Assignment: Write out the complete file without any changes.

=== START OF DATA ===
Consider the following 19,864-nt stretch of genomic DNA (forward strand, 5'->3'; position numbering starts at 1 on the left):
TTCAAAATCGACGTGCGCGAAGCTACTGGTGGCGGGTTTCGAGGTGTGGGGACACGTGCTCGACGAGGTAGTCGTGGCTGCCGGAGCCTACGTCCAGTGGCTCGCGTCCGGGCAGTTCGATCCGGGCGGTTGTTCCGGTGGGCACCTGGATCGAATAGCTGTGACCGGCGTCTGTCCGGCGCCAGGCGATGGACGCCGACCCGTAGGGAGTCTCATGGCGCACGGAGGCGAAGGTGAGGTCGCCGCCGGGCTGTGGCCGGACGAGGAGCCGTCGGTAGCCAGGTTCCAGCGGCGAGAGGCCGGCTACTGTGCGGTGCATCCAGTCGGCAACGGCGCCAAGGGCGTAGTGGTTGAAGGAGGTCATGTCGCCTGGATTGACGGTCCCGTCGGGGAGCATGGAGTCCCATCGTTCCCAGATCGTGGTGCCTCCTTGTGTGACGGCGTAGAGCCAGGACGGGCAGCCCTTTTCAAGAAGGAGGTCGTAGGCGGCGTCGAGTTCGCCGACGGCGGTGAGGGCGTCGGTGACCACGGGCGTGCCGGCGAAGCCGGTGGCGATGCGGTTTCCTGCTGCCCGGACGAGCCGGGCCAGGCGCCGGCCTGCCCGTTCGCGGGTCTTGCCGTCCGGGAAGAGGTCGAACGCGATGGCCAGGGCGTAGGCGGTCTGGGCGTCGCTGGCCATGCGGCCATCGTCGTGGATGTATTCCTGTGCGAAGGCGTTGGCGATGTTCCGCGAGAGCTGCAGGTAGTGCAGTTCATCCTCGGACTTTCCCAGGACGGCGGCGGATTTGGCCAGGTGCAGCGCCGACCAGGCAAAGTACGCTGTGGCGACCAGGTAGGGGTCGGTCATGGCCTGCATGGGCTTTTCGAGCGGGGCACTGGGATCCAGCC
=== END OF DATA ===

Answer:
Consider the following 19,864-nt stretch of genomic DNA (forward strand, 5'->3'; position numbering starts at 1 on the left):
TTCAAAATCGACGTGCGCGAAGCTACTGGTGGCGGGTTTCGAGGTGTGGGGACACGTGCTCGACGAGGTAGTCGTGGCTGCCGGAGCCTACGTCCAGTGGCTCGCGTCCGGGCAGTTCGATCCGGGCGGTTGTTCCGGTGGGCACCTGGATCGAATAGCTGTGACCGGCGTCTGTCCGGCGCCAGGCGATGGACGCCGACCCGTAGGGAGTCTCATGGCGCACGGAGGCGAAGGTGAGGTCGCCGCCGGGCTGTGGCCGGACGAGGAGCCGTCGGTAGCCAGGTTCCAGCGGCGAGAGGCCGGCTACTGTGCGGTGCATCCAGTCGGCAACGGCGCCAAGGGCGTAGTGGTTGAAGGAGGTCATGTCGCCTGGATTGACGGTCCCGTCGGGGAGCATGGAGTCCCATCGTTCCCAGATCGTGGTGCCTCCTTGTGTGACGGCGTAGAGCCAGGACGGGCAGCCCTTTTCAAGAAGGAGGTCGTAGGCGGCGTCGAGTTCGCCGACGGCGGTGAGGGCGTCGGTGACCACGGGCGTGCCGGCGAAGCCGGTGGCGATGCGGTTTCCTGCTGCCCGGACGAGCCGGGCCAGGCGCCGGCCTGCCCGTTCGCGGGTCTTGCCGTCCGGGAAGAGGTCGAACGCGATGGCCAGGGCGTAGGCGGTCTGGGCGTCGCTGGCCATGCGGCCATCGTCGTGGATGTATTCCTGTGCGAAGGCGTTGGCGATGTTCCGCGAGAGCTGCAGGTAGTGCAGTTCATCCTCGGACTTTCCCAGGACGGCGGCGGATTTGGCCAGGTGCAGCGCCGACCAGGCAAAGTACGCTGTGGCGACCAGGTAGGGGTCGGTCATGGCCTGCATGGGCTTTTCGAGCGGGGCACTGGGATCCAGCC